Anger is not an emotion usually associated with depression, but absolutely essential in the causation and psychogenesis of depression. Therefore beating depression requires a healthy and balanced understanding of what anger is and how one best manages and expresses it without allowing it to fester and cause depression.
Underneath the emotional pain and troubled moods in depression lies deep-seated rage and anger, against the self and often against others. Anger doesn’t surface in the DSM IV diagnostic criteria because it’s an underlying reality not a manifested symptom. Anger is actually one of the central driving forces in depression. However it remains critically neglected during the recovery process.
There are personality traits that predispose people to depression, particularly perfectionists, the overly conscientious and people-pleasers. These personalities are likely to perceive anger as altogether negative and to be cleansed out of the system. They often are afraid of angry people and view anger purely as a tool used for social manipulation that always causes harm.
This is actually a flawed and unhelpful perception of anger. In fact it reflects ways of thinking that normally need correction through cognitive behavioural therapy and working out a more balanced and helpful worldview.
So let us unpack unhelpful ways of looking at anger by acknowledging how it is part of the experience of depression and how it used by psychologically healthy individuals:
Depressive thinking, acting and behaving is strongly connected to passive anger
Very often, depressed people are already angry people. They think, act and behave with what is known as passive anger. Expressions of this include dispassion; evasiveness and avoiding conflict; becoming phobic; ineffectualness; setting oneself up for failure; expressing frustration at insignificant things but ignoring serious ones; silent treatment; emotional blackmail; avoiding eye contact; self blame; self sacrifice, stockpiling resentments behind peoples’ backs.
These traits very much correlate with depressive thinking and behaving. Going through my own depression I could tick nearly every single box in passive anger. If you or a loved one is going through or has gone through depression, they probably displayed some connections between the signs of passive anger and depression. This acknowledgement takes humility and rigorous self-examination.
Anger is not aggression; it doesn’t necessarily cause immediate harm
Anger and rage are very different things. Anger can be a constructive emotion that when used rightly is beneficial for the individual and society. It spurs great social justice movements, it defends people honestly against unjust and cruel acts, it can defend healthy boundaries and ensures types of behaviour that need correction are addressed.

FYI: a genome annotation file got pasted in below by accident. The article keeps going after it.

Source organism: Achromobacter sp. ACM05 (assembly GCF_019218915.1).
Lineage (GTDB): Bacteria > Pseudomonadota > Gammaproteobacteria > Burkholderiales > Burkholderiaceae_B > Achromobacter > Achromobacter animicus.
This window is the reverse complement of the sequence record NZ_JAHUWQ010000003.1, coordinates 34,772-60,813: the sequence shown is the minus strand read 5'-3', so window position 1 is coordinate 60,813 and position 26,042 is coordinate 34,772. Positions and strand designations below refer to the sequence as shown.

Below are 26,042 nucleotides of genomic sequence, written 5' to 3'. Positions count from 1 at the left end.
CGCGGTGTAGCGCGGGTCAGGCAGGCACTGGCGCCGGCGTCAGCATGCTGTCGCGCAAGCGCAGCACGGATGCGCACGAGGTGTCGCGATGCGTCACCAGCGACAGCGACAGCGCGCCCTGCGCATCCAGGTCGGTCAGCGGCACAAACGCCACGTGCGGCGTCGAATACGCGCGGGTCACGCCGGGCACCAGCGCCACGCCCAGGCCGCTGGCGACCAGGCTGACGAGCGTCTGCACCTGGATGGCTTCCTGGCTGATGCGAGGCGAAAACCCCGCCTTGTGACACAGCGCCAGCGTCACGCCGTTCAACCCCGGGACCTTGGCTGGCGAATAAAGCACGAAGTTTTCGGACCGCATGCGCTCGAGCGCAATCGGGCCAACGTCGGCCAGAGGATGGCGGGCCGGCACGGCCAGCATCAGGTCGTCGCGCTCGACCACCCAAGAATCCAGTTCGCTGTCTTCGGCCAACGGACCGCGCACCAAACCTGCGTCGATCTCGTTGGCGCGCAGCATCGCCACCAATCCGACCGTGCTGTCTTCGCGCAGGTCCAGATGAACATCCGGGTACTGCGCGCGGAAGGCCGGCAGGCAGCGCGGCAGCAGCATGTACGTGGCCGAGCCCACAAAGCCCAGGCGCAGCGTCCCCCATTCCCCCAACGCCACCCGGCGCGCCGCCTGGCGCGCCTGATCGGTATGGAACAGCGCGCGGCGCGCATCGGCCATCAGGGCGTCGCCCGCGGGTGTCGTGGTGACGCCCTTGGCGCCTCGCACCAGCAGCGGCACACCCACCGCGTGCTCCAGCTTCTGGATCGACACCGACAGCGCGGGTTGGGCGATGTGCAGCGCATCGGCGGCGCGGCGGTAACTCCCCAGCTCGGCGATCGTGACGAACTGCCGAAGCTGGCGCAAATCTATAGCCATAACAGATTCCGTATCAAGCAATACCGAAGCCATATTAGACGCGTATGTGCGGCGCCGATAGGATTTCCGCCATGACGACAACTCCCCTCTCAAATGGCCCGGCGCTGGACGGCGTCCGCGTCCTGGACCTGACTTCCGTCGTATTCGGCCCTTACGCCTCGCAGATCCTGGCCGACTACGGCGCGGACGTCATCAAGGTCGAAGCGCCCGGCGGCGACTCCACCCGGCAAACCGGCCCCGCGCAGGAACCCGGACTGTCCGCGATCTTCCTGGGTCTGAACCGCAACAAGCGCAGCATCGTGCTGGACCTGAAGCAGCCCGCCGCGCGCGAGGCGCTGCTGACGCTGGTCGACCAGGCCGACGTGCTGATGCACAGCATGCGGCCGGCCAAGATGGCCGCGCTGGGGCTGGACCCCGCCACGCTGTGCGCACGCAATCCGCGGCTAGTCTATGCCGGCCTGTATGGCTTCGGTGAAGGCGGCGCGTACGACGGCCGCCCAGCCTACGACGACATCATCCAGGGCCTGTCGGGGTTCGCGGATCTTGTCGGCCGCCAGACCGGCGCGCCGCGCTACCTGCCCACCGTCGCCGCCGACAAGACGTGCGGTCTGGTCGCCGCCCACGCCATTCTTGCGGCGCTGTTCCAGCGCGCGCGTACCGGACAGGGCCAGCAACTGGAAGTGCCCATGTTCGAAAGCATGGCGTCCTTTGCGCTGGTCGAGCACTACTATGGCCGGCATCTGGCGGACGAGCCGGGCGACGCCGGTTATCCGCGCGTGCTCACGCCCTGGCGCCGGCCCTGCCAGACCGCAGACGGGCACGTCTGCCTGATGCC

Yet if anger doesn’t get properly processed and released, rage and aggression will likely develop in time. Rage is destructive and leads to aggression against the self and others.
Anger in itself it is not bad, evil or a sin. It can be channeled in healthy ways. It is essential to develop constructive ways to deal with anger, before it becomes aggressive rage.
Anger has social benefits and promotes healthy psychology
Anger properly used has enormous benefit to the individual and society at large. There are strong correlations to social positions and use of anger. This doesn’t mean socially successfully people manipulate and wield anger as a weapon to crush weaker people to attain success and status.
People generally negotiate more, support and listen to people who can express anger more than fearful or withdrawn persons. By using their anger in a healthy way, they can express dissatisfaction against legitimate ills and when needed defend themselves with integrity and courage.
People who allow themselves to feel anger and use it constructively can maintain healthy boundaries. The human narrative of cooperation actually relies on these traits to ensure consistent activity is strategised, planned and executed in a predictable and reliable way.
Negative self-talk is an instance of buried anger turning into rage. If a depressed person thinks they are not angry and condemns themselves through inner voices they are hypocritical. In depression the tendency is to ruminate over situations and events in which the person felt wrong done by or hurt in some way, by going over and over the event. Often this analysis is repressed anger over a real or perceived hurt.